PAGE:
Parshat Vayikra

Acrylic on parchment, 2011

Artist: Anne Françoise Bar-Or,  Israel

“Moment before Making the Sacrifice”

When we think about “sacrifice” we see, in most cases, the difficult part: the blood, the torture, death. However, when I read Parshat Va’yikra, I took particular note of the moment of placing the hands on the sacrificial beast / “And he (the Priest) shall lay his hand on the head of the offering / – “וסמך ידו על ראש קרבנו ׁ” (Levit. 3:2) It is a brief moment, but one layered in meaning. It is a moment of thought, compassion, and deep awareness. I chose to depict this moment for I see support, acceptance and forgiveness are all present. The topic of “sacrifice” is a question of great magnitude for me, one that remains open and unanswered. Why are sacrifices necessary? What end does sacrifice serve? There are places in the Bible that say that the Holy-One-Blessed-Be-He has no need for sacrifices.

For example, in Isaiah 1:11: “What need have I of all your sacrifices?” says God. “I am sated with burnt offerings of rams, and suet of fatlings and blood of bulls; and I have no delight in lambs and he-goats.” In Proverbs 21:3, we read: “To do what is right and just / Is more desired by the Lord than sacrifice.” And there are many other examples. I understand from these readings that, while there are sacrifices, there are things of greater importance as well. As a person of faith who accepts the words of the Bible, I identify more with this latter line of thinking in my daily life.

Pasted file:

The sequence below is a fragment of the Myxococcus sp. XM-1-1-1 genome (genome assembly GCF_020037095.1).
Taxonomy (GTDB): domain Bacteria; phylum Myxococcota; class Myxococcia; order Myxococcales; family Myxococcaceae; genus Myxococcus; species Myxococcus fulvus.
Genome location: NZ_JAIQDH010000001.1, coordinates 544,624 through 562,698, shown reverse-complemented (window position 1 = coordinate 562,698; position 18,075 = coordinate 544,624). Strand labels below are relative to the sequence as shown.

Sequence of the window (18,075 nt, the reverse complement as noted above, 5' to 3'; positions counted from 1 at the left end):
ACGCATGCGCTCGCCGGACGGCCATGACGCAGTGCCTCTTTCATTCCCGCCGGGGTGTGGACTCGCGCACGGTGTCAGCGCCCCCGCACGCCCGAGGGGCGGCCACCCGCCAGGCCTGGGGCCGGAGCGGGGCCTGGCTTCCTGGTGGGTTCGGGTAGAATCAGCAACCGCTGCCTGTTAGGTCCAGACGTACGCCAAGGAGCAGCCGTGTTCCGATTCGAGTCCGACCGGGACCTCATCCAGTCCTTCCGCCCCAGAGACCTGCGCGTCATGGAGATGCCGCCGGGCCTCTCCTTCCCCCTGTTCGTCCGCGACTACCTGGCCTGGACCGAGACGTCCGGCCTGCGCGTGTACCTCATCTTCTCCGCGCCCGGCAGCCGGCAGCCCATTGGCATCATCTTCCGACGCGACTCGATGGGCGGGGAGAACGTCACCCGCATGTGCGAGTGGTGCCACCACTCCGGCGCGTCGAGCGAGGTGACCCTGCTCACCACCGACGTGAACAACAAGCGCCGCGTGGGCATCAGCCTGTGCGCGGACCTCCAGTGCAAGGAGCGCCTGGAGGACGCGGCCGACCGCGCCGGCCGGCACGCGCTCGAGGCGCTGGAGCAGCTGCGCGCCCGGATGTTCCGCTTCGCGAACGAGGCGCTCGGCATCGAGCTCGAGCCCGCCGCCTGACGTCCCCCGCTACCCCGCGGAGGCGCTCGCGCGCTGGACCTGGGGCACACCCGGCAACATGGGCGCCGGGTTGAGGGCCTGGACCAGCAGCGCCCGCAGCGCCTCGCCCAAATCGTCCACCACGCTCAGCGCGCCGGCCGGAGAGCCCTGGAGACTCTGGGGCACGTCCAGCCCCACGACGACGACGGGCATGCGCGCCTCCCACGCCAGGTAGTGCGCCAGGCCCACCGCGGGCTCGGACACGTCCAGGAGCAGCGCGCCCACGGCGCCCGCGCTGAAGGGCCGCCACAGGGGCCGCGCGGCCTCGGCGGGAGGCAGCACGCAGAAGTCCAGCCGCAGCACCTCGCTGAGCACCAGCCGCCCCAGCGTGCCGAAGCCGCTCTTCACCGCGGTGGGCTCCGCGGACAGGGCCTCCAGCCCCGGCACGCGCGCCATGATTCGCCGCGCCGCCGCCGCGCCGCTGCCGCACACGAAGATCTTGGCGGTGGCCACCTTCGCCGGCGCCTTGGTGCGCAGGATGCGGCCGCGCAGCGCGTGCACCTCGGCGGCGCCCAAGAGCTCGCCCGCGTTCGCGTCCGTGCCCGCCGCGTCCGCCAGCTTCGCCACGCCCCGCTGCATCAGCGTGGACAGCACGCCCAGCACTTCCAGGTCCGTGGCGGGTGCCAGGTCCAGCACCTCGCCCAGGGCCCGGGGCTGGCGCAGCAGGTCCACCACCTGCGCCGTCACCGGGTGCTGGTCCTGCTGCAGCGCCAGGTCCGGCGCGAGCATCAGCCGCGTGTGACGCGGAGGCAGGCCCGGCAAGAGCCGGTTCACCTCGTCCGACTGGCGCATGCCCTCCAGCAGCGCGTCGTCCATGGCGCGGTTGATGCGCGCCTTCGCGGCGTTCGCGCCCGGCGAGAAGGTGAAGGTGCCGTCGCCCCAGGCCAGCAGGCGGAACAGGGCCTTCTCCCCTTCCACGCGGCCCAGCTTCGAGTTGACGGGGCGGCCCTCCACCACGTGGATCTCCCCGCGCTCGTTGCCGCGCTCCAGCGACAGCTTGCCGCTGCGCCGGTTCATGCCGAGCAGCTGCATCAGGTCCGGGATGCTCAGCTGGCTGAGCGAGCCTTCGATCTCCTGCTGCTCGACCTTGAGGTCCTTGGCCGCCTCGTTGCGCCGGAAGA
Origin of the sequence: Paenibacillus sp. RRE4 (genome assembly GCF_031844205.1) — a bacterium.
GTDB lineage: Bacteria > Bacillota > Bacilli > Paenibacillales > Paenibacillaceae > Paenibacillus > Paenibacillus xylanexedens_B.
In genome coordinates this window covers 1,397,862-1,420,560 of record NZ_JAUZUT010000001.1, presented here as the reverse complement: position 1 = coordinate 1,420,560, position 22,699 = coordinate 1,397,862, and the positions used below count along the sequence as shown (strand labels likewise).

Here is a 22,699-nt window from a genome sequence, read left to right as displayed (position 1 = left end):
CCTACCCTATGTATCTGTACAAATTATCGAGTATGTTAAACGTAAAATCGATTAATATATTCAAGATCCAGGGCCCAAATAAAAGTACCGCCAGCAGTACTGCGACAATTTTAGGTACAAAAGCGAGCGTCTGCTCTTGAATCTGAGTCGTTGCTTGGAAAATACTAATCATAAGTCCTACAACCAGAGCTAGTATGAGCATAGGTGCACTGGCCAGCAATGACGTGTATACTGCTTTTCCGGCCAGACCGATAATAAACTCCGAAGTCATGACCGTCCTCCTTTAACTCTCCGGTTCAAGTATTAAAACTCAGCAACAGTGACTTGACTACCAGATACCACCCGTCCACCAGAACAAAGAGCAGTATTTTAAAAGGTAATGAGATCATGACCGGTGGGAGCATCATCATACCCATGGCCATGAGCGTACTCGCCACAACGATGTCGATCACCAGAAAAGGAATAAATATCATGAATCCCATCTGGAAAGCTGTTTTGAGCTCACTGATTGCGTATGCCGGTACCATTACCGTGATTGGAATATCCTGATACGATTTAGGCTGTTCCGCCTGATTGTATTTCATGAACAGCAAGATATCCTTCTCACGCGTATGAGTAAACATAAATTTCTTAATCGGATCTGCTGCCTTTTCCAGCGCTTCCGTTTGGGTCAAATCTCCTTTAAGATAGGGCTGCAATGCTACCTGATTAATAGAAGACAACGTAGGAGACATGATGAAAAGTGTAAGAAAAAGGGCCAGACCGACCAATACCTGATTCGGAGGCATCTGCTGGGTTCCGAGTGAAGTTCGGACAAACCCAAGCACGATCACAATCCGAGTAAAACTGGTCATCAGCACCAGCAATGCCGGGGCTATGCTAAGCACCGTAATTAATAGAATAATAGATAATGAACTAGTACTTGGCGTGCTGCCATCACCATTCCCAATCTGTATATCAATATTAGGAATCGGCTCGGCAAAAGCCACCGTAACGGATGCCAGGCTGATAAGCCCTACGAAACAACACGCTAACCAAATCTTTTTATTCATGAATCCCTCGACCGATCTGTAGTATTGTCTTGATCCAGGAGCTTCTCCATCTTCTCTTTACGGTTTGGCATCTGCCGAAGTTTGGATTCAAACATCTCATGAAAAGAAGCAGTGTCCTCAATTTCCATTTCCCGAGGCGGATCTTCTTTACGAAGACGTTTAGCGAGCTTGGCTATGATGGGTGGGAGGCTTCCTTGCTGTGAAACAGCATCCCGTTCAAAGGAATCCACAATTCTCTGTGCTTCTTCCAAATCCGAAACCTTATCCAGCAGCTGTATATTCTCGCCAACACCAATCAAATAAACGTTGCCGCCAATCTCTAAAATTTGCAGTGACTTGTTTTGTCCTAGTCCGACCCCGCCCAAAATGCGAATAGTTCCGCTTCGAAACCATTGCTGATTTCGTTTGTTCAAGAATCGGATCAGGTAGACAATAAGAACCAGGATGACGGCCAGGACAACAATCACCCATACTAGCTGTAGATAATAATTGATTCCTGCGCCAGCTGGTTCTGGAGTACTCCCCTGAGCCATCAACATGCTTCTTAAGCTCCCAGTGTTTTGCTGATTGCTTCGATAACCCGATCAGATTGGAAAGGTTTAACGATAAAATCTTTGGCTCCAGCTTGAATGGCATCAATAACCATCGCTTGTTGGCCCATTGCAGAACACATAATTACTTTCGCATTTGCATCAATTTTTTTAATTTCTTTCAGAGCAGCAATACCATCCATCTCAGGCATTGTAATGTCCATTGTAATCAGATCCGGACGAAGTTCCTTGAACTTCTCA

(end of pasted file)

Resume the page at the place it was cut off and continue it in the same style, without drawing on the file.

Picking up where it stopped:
The process of painting Parshat Vayikra was challenging and fascinating. I was very pleased to have the opportunity to work with new and different material. I usually work on linen canvas with oil paints. For this work, I drew on parchment and used water-based, acrylic paints for fear of the interaction between the parchment and the oils. Because I had only one parchment and because acrylics dry rapidly, I had to work quickly and be precise in my decisions. In order to study the subject, I made several visits to a goat farm near my house in Nataf, and to my great fortune, it was just the time of calving season. I took a number of photographs and made several preliminary sketches as well as two oil paintings on canvas that served as studies for my final work.

As an artist who works through reflection, I can barely understand the matter of sacrifice. When I paint, I’m called upon to give up my automatic and habitual manner of thinking informed by my prior knowledge of things. I am required to suspend my judgment – beautiful or ugly, stupid, elegant, etc. I practice wanting to see my subjects as they were before I could define them – a view that I had before a table was known to me as a table and before a flower had the name “flower.” In this way I can let the survival instinct in me die in order to make room for something purer. Might this be called a type of sacrifice? Art is a tool for me and through my artistic practice I also practice toward maintaining a similar attitude in my relationships with people and the world around me.

About Anne

Anne-Françoise Ben-Or was born and raised in Belgium. She studied painting and sculpture at the Israel Museum as well as the prestigious Jerusalem Studio School under the guidance of Israel Hershberg. Anne’s work has been shown in both solo and group shows throughout Israel. She resides with her family in Nataf, Israel.

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